Despite the Washington Post including a question about Title IX among the most important education topics in a recent survey that asked 2020 Democrats where they stand on key issues. The question — in Title IX investigations, should college students accused of sexual assault have the right to cross examine their accusers – speaks to Department of Education Secretary Betsy DeVos’ proposed new rules for how schools handle allegations of sexual harassment and assault.

It’s time to use our voices to demand #AskaboutMeToo at the November 20th debates in Atlanta. And candidates: survivors are counting on you and we encourage you to check out our policy platform to end sexual violence in one generation.  

Cover of book You Throw LIke a Girl: The Blind Side of Masculnity with pciture of authro Don MsPherson, African AMerican man with beared wearing blue shirt and darker blue sweater

You Throw Like a Girl

“How do we raise boys to be whole men without degrading our daughters in the process?” asks Don McPherson in his newly released book You Throw Like a Girl: The Blind Spot of Masculinity.  This former National Football League and Canadian Football League quarterback proceeds to explore how to do speaking not only as a man, as an African American and as an athletic, but as a person dedicated to preventing gender based violence. McPherson tells his story of becoming and being a prevention practitioner.

The book’s title is a common insult from men to other men.  In these pages, McPherson calls to men to explore what they can become. He insists that “we should be asking more what boys and men can become and asking less what they should or shouldn’t do.”

Drawing on his experiences as a boy, as a son, as an athlete and as person working to prevent men’s violence, he provides many examples of how to challenge men to move away from sexist, homophobic and misogyny.  Similar to what another Syracuse University football star Joe Ehrmann wrote in his book InsideOut Coaching, McPherson demonstrated how sport can go beyond reinforcing negative and destructive male norms, and help shape positive behaviors.

He credits those whom have help teach him, from Mentors in Violence Prevention founder Jackson Katz, to Oakland Men’s Project development of the “Act Like a Man Box” to his father’s examples of loving his family. I was moved by his stories of how he learned to be a man from our culture, and how he had to relearn how to become the man working to be a healthy man actively engaged to prevent men’s violence.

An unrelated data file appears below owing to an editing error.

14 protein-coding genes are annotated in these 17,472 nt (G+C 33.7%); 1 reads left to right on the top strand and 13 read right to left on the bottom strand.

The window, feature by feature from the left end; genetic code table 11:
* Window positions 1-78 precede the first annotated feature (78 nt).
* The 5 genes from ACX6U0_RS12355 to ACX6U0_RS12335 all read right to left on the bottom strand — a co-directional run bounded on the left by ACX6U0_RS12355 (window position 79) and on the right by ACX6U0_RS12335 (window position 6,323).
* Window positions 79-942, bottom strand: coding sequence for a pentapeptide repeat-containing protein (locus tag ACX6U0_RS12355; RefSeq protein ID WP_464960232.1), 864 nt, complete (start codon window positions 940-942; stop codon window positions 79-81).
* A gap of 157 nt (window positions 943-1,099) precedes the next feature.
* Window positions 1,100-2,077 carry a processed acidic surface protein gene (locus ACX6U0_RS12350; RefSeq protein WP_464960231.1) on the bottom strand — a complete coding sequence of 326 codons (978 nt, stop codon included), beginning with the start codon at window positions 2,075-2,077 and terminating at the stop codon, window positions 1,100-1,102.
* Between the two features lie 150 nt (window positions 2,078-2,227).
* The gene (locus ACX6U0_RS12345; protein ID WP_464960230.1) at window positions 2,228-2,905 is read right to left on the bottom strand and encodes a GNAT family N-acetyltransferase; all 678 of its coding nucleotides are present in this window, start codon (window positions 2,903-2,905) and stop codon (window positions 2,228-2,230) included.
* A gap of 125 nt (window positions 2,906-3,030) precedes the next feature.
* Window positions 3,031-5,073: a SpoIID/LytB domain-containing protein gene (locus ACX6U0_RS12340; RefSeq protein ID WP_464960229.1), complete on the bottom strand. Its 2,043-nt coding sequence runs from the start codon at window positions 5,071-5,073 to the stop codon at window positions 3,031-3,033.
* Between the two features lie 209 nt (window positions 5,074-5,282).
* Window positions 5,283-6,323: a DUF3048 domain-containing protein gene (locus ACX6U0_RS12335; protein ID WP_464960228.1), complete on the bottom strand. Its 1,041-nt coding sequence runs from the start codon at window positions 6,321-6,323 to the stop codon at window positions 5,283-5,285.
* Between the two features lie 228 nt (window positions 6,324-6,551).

We need more examples like Don McPherson of how to work to create a world without violence.

Check out RALIANCE’s Sport + Prevention Center on strategies to engage sport to be part of the solution to preventing sexual and domestic violence.

#MeToo voters matter

It’s been two years since Alyssa Milano’s #MeToo tweet helped bring light to a movement and call for solidarity trumpeted first by Tarana Burke and the Me Too Movement. In a recent TIME op-ed, Tarana reflected on the importance of accountability in the upcoming 2020 elections and urged all the presidential candidates to address sexual violence in their platforms. Survivors of sexual harassment, misconduct and abuse have long been silenced in their communities, companies, and institutions, but we can’t forget that their votes and voices matter.

Candidates need to champion a comprehensive policy platform for addressing sexual harassment, misconduct, and abuse to create real and lasting change for survivors. What do these policies look like? Below are some key highlights that RALIANCE recently published in Guide for Political Parties and 2020 Candidates: A Policy Platform to End Sexual Violence in One Generation.

Bipartisan reauthorization of the Violence Against Women Act including increased investments in prevention, enhanced protections for Native women, strengthened housing provisions, homicide reduction tools, and improved criminal justice approaches.

Resources to meet victims’ most basic needs. It’s critical that Congress fund the Sexual Assault Services Program at the Office on Violence Against Women at $60 million and the Rape Prevention & Education Program at the CDC Injury Center at $100 million.

Stronger workplace harassment protections and accountability.

“We, as survivors, aren’t just people looking for services. We are a constituency looking for change. We are working people, taxpayers and consumers who push through our trauma every day, despite being triggered and erased by a world that tells us our healing isn’t important. It’s been only two years since the movement began to shed light on the behavior of wealthy and powerful predators, but we’ve already witnessed many of them return to and continue their daily lives without much consequence or repercussions.

Tarana Burke in Time Survivors of Sexual Assault Are Voters Too. So Why Aren’t t he Presidential Candidates Paying Attention to Them?

To candidates and elected officials, we say: Your leadership on addressing sexual violence is needed now more than ever. Don’t underestimate the power and voices of survivors. We are strong in numbers and will never be silenced again.